8/26/2021 | by Colyn Watkins, MD; POSNA Resident Communications Committee
5 tips for a Successful Personal Statement in Orthopaedic Surgery
- Do highlight your strengths, do not list your CV.
Reviewers want to know what makes you unique. Nearly all applicants will have equally outstanding resumes. The personal statement is an opportunity to demonstrate your ability to communicate clearly and be authentic.
- Do not tell us about your ACL injury.
Injuries are often formative events and inspirations to choose orthopaedic surgery as a career. Unfortunately, it has been written about too many times. Be different.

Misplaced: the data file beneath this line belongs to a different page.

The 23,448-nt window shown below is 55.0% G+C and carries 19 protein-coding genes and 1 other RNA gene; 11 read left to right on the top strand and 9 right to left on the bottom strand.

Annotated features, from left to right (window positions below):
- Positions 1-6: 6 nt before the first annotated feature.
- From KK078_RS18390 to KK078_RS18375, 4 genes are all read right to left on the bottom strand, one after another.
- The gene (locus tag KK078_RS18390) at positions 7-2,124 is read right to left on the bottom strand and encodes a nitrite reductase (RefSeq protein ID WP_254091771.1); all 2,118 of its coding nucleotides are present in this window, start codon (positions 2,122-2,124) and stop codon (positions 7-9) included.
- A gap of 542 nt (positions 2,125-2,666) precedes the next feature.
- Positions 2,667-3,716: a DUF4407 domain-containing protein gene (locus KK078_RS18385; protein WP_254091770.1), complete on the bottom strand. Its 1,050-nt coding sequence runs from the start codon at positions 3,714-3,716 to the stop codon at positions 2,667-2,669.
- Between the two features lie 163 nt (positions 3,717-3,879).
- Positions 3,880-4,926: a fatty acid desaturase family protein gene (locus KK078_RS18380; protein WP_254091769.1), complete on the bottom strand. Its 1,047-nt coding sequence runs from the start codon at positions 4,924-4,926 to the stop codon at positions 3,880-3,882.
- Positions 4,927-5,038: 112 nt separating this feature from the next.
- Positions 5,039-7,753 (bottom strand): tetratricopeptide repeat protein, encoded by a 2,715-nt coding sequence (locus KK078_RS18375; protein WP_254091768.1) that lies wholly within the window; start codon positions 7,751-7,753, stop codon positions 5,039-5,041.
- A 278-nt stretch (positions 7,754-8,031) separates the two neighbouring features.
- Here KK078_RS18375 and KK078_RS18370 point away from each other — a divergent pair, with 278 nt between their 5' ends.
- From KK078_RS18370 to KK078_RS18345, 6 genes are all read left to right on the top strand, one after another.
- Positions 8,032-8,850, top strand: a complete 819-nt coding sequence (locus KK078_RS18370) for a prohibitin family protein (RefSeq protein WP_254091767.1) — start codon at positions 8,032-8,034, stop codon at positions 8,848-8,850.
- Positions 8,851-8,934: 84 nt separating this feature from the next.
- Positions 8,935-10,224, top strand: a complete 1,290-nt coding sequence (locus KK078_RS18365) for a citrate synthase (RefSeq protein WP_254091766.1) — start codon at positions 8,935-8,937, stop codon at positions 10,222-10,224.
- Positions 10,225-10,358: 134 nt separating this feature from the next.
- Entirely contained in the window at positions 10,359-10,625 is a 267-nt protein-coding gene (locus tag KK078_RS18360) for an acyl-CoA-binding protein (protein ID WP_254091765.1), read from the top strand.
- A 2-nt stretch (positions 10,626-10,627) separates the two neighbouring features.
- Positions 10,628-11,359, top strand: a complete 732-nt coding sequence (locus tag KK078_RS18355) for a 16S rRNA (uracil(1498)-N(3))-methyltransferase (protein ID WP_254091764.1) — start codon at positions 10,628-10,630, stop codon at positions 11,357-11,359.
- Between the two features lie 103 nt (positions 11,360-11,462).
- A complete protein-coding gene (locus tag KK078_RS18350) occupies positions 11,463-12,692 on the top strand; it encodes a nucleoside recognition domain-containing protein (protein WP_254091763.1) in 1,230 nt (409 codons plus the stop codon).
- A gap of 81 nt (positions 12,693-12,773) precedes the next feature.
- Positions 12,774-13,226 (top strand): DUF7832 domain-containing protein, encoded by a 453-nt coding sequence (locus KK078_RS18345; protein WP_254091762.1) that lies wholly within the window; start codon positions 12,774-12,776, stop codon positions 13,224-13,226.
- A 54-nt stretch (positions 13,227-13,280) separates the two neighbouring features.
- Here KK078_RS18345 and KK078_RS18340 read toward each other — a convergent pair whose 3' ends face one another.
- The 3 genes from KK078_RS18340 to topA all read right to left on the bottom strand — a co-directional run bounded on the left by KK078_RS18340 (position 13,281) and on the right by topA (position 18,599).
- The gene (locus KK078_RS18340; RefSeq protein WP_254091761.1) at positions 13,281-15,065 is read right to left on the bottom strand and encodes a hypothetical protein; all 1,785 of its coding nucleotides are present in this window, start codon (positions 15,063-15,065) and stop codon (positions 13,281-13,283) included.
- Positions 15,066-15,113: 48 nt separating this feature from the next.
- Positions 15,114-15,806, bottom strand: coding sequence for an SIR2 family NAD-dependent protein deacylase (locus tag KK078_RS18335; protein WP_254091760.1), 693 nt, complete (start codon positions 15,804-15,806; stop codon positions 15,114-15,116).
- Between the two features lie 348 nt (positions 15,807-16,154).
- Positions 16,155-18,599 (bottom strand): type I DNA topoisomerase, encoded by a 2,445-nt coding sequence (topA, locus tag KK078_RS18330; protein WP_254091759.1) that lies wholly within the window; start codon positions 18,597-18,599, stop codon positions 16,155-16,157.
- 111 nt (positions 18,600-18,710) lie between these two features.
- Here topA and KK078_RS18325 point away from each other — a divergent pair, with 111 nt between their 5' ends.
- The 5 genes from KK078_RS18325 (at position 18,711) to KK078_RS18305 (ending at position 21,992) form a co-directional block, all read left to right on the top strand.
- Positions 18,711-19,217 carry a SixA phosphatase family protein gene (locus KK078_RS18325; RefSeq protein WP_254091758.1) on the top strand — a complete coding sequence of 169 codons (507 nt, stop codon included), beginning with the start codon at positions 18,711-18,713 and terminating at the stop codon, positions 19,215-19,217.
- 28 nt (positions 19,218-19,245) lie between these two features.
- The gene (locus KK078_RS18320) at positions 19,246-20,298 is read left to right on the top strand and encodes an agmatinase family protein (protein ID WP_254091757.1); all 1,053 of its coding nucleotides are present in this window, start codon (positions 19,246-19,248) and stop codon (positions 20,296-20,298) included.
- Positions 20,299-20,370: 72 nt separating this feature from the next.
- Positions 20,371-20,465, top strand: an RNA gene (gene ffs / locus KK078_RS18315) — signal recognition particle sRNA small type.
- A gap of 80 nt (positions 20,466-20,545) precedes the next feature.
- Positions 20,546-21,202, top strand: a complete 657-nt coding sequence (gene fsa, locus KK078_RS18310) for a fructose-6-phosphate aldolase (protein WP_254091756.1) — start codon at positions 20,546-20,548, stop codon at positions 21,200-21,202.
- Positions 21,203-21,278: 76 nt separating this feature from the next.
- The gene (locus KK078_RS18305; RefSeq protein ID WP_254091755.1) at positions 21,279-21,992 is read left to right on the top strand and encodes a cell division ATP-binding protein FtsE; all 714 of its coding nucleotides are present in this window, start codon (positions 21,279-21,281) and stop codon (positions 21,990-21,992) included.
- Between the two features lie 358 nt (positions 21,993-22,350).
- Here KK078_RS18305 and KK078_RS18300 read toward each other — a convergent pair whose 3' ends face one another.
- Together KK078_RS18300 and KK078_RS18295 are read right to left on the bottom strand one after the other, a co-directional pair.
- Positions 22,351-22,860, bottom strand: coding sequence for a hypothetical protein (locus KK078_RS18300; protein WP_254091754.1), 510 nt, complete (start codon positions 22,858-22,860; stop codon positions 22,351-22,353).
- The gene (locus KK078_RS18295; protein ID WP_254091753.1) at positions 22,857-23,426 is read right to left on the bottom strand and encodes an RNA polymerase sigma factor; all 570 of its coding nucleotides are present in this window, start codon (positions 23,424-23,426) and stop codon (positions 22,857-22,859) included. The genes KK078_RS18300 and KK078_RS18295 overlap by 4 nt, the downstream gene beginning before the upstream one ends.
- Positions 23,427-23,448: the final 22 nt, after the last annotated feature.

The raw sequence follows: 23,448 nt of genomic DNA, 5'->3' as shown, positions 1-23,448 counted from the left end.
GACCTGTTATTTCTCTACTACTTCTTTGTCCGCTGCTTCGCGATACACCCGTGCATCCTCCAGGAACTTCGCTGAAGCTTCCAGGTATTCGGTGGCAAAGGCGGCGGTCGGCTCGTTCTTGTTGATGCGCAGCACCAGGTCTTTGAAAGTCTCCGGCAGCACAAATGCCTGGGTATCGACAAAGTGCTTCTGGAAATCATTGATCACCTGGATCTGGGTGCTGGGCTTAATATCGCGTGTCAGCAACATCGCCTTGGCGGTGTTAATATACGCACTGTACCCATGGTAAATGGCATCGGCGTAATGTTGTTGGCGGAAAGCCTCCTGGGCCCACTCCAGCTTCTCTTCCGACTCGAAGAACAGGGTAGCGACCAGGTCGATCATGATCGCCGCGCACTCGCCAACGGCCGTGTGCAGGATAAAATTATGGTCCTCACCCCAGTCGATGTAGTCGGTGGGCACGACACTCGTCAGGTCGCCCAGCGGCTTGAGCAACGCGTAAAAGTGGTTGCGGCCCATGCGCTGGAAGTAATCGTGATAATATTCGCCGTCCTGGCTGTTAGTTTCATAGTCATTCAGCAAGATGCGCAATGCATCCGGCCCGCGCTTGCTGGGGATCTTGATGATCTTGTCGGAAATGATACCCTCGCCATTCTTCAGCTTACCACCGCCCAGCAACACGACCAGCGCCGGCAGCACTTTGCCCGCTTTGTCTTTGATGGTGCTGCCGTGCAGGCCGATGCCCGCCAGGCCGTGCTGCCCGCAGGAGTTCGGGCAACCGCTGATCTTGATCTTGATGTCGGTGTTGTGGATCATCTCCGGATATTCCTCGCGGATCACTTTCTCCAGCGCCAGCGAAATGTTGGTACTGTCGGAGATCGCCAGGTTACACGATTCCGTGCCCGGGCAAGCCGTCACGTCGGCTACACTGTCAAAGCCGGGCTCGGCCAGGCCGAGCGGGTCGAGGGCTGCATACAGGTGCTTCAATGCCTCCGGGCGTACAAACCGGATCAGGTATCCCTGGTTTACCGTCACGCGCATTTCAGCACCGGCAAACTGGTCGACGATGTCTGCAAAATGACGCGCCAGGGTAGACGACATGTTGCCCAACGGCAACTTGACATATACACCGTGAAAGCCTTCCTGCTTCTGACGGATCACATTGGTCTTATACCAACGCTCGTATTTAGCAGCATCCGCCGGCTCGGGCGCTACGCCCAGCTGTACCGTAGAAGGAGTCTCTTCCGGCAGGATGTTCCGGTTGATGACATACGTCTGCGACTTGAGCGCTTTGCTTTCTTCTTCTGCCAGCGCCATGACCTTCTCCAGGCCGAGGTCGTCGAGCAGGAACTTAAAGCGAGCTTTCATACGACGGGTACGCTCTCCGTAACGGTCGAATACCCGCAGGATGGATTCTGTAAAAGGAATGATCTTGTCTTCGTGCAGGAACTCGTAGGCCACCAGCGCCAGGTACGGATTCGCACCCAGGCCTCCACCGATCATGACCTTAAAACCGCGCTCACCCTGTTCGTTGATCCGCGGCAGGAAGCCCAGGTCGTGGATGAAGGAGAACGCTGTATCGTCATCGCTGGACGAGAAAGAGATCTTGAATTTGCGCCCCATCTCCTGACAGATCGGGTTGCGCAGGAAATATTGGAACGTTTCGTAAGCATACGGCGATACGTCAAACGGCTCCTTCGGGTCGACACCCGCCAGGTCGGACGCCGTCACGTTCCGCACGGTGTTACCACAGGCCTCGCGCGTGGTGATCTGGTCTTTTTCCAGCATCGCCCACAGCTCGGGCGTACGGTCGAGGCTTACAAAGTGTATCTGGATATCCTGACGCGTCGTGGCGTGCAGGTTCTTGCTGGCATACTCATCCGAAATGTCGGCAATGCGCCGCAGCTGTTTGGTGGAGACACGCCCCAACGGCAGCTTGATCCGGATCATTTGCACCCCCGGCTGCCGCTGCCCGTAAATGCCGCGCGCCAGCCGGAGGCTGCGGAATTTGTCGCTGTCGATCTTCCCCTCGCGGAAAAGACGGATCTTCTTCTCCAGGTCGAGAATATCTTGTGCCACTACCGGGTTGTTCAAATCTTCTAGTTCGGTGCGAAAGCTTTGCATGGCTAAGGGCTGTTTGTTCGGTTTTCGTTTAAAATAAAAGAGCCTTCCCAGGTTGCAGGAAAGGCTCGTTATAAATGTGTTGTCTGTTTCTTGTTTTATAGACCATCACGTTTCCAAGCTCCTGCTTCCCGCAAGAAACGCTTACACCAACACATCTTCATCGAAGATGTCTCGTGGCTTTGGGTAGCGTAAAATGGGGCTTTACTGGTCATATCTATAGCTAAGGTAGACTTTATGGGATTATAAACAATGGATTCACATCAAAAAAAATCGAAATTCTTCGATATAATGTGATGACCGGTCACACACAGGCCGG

- Do capture the reader’s attention early.
Try to tell a story. This doesn’t mean you need to have been an astronaut or Olympic athlete to capture our attention. Describing an experience that is unique to you and how it relates to your choice in career is a good place to start.
- Do not exceed one page.
Keep it short. Your goal is to communicate clearly. There’s no award for length. If your statement is too long reviewers may treat it like an internal medicine rounding note and skip to the end.
- Do have multiple people read your statement.
Other people must read your personal statement. Not only will they catch simple grammatical errors that make you seem careless, but they will also identify areas to improve your tone and clarity.